strncmp() wcsncmp() strcpy_s() wcscpy_s()
strcat_s() wcscat_s()

For calls that take two pointers and an integer size, the given size should not be greater than the element count of either pointer.

Noncompliant Code Example (Two Pointers + One Integer)

In this noncompliant code example, the value of n is incorrectly computed, allowing a read past the end of the object referenced by q :

#include <string.h>
 
void f4() {
   char p[ 40 ];
   const char *q = "Too short" ;
   size_t n = sizeof(p);
   memcpy(p, q, n);
}

Compliant Solution (Two Pointers + One Integer)

This compliant solution ensures that n is equal to the size of the character array:

#include <string.h>
 
void f4() {
   char p[ 40 ];
   const char *q = "Too short" ;
   size_t n = sizeof(p) < strlen(q) + 1 ? sizeof(p) : strlen(q) + 1 ;
   memcpy(p, q, n);
}

One Pointer + Two Integers

The following standard library functions take a pointer argument and two size arguments, with the constraint that the pointer must point to a valid memory object containing at least as many bytes as the product of the two size arguments.

bsearch() bsearch_s() qsort() qsort_s()
fread() fwrite()  

For calls that take a pointer and two integers, one integer represents the number of bytes required for an individual object, and a second integer represents the number of elements in the array. The resulting product of the two integers should not be greater than the element count of the pointer were it expressed as an unsigned char *.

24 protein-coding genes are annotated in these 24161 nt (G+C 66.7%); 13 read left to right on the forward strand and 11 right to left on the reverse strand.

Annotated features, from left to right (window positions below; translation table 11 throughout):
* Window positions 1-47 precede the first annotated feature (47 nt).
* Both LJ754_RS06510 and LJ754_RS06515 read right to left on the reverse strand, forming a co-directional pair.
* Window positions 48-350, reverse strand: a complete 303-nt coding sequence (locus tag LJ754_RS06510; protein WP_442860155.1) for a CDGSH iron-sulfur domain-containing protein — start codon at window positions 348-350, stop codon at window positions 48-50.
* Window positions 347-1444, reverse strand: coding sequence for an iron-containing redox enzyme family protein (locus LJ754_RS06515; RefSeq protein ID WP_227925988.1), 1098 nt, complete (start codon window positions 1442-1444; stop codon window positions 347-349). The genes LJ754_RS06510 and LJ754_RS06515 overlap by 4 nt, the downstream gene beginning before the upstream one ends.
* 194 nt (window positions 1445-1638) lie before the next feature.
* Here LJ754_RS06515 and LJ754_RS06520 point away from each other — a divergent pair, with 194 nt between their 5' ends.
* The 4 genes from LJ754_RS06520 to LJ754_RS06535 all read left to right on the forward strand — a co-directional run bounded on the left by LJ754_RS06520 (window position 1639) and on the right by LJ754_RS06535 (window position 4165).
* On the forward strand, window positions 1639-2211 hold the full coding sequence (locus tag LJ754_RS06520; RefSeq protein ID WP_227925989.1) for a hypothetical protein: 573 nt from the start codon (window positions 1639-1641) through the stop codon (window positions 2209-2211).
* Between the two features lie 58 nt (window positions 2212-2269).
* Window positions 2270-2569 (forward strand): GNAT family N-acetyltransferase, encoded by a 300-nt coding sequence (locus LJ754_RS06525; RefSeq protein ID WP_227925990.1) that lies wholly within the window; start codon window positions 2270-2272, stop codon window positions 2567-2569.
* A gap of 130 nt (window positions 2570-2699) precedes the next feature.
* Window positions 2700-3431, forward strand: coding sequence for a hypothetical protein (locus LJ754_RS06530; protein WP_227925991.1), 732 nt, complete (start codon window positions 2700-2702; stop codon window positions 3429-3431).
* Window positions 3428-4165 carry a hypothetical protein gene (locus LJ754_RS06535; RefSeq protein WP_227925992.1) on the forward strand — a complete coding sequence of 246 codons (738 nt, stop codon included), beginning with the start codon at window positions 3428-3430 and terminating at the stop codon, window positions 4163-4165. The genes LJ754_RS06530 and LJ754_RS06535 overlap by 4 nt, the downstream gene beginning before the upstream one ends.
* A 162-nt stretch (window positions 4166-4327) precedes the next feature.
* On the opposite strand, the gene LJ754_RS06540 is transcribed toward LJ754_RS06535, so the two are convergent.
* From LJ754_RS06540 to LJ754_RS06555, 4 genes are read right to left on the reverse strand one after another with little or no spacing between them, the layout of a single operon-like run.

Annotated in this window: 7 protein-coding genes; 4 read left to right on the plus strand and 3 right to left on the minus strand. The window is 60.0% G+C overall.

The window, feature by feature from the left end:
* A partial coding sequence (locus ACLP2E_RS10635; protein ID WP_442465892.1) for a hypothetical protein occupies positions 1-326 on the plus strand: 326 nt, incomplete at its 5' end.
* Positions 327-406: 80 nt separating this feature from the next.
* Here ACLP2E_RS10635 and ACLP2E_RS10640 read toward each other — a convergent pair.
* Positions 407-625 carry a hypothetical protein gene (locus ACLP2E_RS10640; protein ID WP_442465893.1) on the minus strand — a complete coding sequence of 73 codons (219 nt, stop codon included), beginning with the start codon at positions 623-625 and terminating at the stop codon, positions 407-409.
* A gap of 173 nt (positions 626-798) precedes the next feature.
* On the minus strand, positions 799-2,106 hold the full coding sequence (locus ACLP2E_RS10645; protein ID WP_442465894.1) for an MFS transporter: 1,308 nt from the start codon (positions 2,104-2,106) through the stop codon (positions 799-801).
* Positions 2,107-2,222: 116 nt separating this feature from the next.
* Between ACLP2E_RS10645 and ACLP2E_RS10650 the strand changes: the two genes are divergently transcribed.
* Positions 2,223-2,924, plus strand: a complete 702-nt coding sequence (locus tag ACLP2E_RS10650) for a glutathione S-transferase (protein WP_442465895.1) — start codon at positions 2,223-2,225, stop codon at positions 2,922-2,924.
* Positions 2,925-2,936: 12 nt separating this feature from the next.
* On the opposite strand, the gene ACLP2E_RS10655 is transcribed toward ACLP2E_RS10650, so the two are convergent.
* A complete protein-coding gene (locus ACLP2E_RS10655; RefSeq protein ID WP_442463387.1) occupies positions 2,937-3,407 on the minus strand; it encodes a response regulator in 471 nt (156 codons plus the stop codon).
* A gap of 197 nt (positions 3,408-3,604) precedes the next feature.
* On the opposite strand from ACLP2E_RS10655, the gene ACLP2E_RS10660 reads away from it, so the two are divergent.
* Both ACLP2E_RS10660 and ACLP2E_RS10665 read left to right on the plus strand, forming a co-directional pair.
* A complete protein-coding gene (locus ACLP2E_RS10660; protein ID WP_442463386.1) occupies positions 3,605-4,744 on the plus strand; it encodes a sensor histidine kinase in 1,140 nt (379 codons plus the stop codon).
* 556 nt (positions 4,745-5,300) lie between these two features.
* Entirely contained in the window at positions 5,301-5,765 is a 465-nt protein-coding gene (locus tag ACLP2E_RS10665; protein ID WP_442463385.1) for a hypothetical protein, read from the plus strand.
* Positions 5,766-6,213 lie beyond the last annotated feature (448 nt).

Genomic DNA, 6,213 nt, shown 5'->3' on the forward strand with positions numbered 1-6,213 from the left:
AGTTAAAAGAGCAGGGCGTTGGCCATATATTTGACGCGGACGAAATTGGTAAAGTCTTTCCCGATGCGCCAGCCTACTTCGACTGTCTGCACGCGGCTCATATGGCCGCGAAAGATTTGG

Noncompliant Code Example (One Pointer + Two Integers)

This noncompliant code example allocates a variable number of objects of type struct obj . The function checks that num_objs is small enough to prevent wrapping, in compliance with INT30-C. Ensure that unsigned integer operations do not wrap. The size of  struct obj  is assumed to be 16 bytes to account for padding to achieve the assumed alignment of long long . However, the padding typically depends on the target architecture, so this object size may be incorrect, resulting in an incorrect element count.

#include <stdint.h>
#include <stdio.h>
   
struct obj {
   char c;
   long long i;
};
   
void func(FILE *f, struct obj *objs, size_t num_objs) {
   const size_t obj_size = 16 ;